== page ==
Interesting Facts About Russia’s Top Silver Age Poets
Russia is a highly cultured nation. What I mean by that is that Russians are well familiar with the arts, and the quality of the arts produced in this country have been just phenomenal! Russians have gifted the world with amazing music, ballets, literature and more! For these talented artists, it hasn’t always been an easy road for them. Silver Age poets of the 19th and 20th centuries were heavily surveyed and criminalized if they wrote anything not approved by the state, but they continued to do what they loved and fought the system to leave behind some of the greatest masterpieces of all time. Here are some interesting facts about the most popular poets of that time.
- He married Dmitry Mendeleev’s daughter in 1903, actress Lyubov Mendeleeva. His poems dedicated to her made him famous.
- In 1917, he was appointed to be the stenographer to transcribe the interrogations of those who knew Rasputin.
- Blok was a major poet of the Russian Symbolism style.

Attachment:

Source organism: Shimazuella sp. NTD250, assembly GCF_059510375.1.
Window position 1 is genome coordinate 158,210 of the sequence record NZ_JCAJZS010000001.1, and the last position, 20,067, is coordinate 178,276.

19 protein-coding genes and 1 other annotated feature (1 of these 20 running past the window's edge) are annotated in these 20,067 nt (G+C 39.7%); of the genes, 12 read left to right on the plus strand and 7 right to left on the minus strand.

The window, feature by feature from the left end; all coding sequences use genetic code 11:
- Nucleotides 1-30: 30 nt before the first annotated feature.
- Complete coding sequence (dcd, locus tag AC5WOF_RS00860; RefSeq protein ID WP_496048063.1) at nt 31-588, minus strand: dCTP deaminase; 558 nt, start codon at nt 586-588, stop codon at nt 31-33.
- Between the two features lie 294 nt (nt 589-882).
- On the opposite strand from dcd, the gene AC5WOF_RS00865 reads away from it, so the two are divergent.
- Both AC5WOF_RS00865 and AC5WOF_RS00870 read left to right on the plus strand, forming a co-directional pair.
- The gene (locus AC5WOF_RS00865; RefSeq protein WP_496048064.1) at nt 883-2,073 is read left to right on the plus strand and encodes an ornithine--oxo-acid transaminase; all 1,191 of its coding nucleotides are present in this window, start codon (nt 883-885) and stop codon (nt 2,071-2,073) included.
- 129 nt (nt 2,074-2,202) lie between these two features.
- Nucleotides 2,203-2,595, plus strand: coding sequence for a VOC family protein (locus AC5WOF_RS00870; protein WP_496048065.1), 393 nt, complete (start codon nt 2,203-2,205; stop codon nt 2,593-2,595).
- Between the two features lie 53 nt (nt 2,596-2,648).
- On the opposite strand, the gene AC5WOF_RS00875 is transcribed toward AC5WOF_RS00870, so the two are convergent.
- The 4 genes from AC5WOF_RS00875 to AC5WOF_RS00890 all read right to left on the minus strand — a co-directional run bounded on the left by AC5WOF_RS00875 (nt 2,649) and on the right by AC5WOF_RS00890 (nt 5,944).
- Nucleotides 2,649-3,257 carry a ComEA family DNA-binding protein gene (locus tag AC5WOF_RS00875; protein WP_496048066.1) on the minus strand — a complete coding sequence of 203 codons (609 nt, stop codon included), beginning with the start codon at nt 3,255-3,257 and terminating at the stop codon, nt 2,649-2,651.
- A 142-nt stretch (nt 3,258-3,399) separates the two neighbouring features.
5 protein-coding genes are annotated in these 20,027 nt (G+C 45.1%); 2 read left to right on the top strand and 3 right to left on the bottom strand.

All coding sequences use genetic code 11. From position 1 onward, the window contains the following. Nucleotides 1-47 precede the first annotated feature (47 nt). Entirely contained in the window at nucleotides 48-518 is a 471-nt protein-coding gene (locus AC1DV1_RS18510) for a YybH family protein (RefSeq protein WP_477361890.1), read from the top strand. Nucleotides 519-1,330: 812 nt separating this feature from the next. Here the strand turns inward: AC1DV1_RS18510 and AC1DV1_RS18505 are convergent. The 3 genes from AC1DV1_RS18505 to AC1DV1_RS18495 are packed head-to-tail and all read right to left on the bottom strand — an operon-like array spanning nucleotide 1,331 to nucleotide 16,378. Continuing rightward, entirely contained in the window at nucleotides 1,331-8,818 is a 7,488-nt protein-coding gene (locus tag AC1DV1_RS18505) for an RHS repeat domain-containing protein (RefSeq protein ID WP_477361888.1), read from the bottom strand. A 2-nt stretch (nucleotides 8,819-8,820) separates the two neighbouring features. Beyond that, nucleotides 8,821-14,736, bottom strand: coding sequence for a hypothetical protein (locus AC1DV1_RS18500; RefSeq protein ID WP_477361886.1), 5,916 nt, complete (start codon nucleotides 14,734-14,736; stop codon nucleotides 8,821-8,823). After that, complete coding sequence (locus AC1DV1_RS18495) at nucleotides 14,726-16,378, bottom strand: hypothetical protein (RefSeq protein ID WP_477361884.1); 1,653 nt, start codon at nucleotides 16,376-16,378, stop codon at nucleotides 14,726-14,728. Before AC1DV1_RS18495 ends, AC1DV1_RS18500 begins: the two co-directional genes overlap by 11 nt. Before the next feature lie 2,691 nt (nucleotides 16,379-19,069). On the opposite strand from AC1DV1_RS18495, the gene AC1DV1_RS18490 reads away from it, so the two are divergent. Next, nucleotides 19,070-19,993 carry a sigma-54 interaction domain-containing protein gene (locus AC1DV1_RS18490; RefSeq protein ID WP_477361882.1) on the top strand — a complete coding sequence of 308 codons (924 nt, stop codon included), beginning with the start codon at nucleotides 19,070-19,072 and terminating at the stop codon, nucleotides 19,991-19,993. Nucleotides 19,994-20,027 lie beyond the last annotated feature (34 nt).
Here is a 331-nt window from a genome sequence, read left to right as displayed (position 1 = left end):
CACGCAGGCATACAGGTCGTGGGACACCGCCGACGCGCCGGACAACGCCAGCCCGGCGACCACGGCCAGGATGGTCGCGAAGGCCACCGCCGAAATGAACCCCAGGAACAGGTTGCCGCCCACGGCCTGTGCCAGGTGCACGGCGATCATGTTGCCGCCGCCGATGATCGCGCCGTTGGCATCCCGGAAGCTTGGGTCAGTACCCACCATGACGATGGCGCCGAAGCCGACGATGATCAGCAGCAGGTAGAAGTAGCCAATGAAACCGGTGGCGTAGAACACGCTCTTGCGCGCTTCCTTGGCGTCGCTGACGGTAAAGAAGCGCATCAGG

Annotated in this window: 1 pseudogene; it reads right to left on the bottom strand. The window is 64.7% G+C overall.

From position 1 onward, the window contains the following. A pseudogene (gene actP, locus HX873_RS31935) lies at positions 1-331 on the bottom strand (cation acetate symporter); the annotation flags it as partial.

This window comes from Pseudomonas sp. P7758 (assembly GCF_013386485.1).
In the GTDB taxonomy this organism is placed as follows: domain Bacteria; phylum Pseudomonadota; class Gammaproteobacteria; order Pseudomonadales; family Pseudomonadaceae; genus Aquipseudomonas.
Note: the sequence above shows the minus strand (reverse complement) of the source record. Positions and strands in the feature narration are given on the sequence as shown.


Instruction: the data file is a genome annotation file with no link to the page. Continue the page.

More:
- He was often compared to Pushkin and considered to be one of the most influential poets of the Silver Age. Many consider the Silver Age of Russian poetry to have started with his verses, ‘To the Beautiful Lady’.
- His work greatly influenced the next Silver Age poet, Anna Akhmatova.
- Her father didn’t want any of her poems to be printed under his ‘respectable’ name, Govenko, so she chose her grandma’s (Tatar origin) last name, Akhmatova, and it became her pen name.
- Her aristocratic manners and integrity won her the people’s titles, Queen of the Neva and Soul of the Silver Age.
- Many people left the country after the revolution and she likewise could have at the time but decided to stay and was proud of her decision.
- Her first husband was considered a ‘conspirator of the Kronstadt Revolution’ so he was shot and killed by the state. This situation forever marked her and her son as enemies of the state too. Her apartment was bugged and under constant surveillance by the secret police who had detailed files on her comings and goings. Her son and second husband were also arrested numerous times and spent many years in the gulags, where her second husband died. One of her most famous poems, Requiem, is written about the Stalinist Terror and her experience with it. Closely watched by the state and forbidden to circulate any anti-Soviet poems, she would write her poems on scrap papers for close friends who would come to visit and burn those poems in her stove before her friends left. Her friends would memorize her poems and circulate them orally to a close group of people and trusted friends.
- She mentored Joseph Brodsky (See below).
- Her mother wanted her to be a pianist but she refused and took up poetry instead. Tsvetaeva’s mom wasn’t happy about that and constantly criticized Marina about how bad her poetry was.